Willow cleft used to make cricket bats are stacked up for seasoning at a factory in Awantipora, south of Srinagar, Indian controlled Kashmir, Sept. 22, 2022. Kashmir’s dwindling willow plantations are impacting the region’s famed cricket bat industry and risking the supply of cricket bats in India, where the sport is hugely followed. The industry employs more than 10,000 people and manufactures nearly a million bats a year. (AP Photo/Dar Yasin)
            
              Ali Raza, a worker from the Indian state of Uttar Pradesh levels the surface of a cricket bat at a factory in Srinagar, Indian controlled Kashmir, Sept. 22, 2022. Kashmir’s dwindling willow plantations are impacting the region’s famed cricket bat industry and risking the supply of cricket bats in India, where the sport is hugely followed. The industry employs more than 10,000 people and manufactures nearly a million bats a year. (AP Photo/Dar Yasin)
            
              Imran Malik, a Kashmiri worker carries unfinished cricket bats made out of willow at a factory in Awantipora, south of Srinagar, Indian controlled Kashmir, Sept. 22, 2022. Kashmir’s dwindling willow plantations are impacting the region’s famed cricket bat industry and risking the supply of cricket bats in India, where the sport is hugely followed. The industry employs more than 10,000 people and manufactures nearly a million bats a year. (AP Photo/Dar Yasin)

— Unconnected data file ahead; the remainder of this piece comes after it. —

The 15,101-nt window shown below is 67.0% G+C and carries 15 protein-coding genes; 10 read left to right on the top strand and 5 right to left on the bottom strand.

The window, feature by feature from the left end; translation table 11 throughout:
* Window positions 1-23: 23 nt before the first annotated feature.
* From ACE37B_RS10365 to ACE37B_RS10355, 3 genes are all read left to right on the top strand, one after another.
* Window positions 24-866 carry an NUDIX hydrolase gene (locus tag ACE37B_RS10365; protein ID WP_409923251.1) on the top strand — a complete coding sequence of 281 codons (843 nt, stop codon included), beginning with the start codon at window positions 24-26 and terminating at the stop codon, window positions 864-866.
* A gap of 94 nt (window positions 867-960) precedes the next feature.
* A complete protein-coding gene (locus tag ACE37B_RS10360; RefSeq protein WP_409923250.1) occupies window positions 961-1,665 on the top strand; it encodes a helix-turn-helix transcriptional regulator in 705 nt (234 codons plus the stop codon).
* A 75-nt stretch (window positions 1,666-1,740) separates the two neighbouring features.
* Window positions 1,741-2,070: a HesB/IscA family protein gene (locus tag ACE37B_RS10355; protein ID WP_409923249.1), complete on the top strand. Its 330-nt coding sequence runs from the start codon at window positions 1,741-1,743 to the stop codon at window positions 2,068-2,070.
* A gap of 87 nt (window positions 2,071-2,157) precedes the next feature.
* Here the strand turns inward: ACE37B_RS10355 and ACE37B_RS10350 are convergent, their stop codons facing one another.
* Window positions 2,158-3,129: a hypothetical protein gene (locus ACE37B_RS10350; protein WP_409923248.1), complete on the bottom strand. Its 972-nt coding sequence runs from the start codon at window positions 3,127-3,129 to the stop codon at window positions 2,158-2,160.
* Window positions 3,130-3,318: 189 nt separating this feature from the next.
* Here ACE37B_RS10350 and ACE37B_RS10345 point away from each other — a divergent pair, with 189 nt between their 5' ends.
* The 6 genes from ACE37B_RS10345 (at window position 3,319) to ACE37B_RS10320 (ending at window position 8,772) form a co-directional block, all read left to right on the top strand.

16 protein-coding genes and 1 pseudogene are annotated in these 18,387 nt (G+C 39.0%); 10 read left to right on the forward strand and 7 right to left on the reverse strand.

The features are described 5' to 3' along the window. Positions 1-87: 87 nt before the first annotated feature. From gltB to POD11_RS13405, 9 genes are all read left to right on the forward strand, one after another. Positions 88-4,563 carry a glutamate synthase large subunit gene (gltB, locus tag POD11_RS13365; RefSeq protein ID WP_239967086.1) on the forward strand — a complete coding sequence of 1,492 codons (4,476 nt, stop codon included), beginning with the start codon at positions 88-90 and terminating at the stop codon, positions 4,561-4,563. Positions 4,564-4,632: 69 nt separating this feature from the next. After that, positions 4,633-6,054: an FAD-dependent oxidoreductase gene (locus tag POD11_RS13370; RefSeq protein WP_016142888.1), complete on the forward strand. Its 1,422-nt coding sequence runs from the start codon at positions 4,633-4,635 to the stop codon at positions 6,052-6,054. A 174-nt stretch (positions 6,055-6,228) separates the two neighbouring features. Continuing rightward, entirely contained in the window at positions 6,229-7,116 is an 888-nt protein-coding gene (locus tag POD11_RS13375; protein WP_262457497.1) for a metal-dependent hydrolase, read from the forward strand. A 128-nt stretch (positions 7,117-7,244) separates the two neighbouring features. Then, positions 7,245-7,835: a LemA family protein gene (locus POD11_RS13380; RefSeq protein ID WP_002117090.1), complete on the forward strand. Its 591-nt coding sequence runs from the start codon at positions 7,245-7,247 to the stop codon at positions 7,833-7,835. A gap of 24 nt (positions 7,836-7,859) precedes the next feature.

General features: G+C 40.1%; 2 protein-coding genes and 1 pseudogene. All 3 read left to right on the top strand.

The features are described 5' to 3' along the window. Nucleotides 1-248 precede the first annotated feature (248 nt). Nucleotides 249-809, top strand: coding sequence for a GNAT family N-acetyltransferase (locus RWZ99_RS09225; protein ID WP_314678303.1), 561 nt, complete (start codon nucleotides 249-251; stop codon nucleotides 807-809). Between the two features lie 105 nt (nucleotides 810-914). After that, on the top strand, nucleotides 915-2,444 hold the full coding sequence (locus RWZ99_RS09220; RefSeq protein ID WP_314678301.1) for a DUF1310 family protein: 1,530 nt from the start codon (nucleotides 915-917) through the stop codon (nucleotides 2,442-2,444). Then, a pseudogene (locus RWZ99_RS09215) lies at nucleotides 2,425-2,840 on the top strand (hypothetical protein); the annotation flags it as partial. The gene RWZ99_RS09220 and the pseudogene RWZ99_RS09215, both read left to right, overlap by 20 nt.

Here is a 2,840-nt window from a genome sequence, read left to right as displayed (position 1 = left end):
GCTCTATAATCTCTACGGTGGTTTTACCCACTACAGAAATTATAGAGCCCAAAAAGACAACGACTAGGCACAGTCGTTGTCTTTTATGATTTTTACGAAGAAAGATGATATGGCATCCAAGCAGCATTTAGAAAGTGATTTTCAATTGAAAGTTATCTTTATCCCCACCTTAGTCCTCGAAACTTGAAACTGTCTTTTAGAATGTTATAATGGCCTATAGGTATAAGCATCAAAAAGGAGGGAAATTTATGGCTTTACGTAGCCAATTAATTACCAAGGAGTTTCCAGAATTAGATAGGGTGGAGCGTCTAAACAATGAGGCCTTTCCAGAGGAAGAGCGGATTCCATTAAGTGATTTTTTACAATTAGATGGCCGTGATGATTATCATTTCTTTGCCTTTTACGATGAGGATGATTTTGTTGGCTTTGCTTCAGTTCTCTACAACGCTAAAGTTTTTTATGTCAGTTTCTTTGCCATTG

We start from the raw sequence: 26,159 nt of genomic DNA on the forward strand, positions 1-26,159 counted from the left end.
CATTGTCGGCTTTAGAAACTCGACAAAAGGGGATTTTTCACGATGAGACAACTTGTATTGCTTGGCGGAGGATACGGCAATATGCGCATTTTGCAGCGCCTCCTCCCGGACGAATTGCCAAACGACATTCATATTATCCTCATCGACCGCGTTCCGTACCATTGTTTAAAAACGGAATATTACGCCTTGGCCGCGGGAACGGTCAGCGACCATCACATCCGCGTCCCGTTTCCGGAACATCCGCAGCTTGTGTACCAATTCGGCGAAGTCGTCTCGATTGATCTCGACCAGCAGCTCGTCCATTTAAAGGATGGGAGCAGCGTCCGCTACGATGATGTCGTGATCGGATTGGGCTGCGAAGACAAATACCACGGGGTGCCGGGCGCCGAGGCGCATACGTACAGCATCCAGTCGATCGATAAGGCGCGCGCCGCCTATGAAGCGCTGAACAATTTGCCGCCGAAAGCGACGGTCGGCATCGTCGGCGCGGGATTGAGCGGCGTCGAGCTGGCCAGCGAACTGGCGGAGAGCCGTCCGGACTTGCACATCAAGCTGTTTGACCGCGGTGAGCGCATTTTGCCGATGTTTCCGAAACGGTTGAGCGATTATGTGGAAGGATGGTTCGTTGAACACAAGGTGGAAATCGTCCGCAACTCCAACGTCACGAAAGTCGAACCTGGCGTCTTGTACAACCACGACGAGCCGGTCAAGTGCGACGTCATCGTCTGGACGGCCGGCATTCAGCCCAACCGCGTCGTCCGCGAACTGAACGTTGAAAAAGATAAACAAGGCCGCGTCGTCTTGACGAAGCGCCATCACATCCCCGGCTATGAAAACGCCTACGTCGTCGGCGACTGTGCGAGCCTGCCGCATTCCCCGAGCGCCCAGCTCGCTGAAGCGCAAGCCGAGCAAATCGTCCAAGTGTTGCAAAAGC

A field full of felled willow trees is seen over a government wetland at Haretaar, north of Srinagar, Indian controlled Kashmir, Sept. 27, 2022. Kashmir’s dwindling willow plantations are impacting the region’s famed cricket bat industry and risking the supply of cricket bats in India, where the sport is hugely followed. The industry employs more than 10,000 people and manufactures nearly a million bats a year. (AP Photo/Dar Yasin)
            
              Finished cricket bats are seen inside a factory in Sangam, south of Srinagar, Indian controlled Kashmir, Sept. 22, 2022. Kashmir’s dwindling willow plantations are impacting the region’s famed cricket bat industry and risking the supply of cricket bats in India, where the sport is hugely followed. The industry employs more than 10,000 people and manufactures nearly a million bats a year. (AP Photo/Dar Yasin)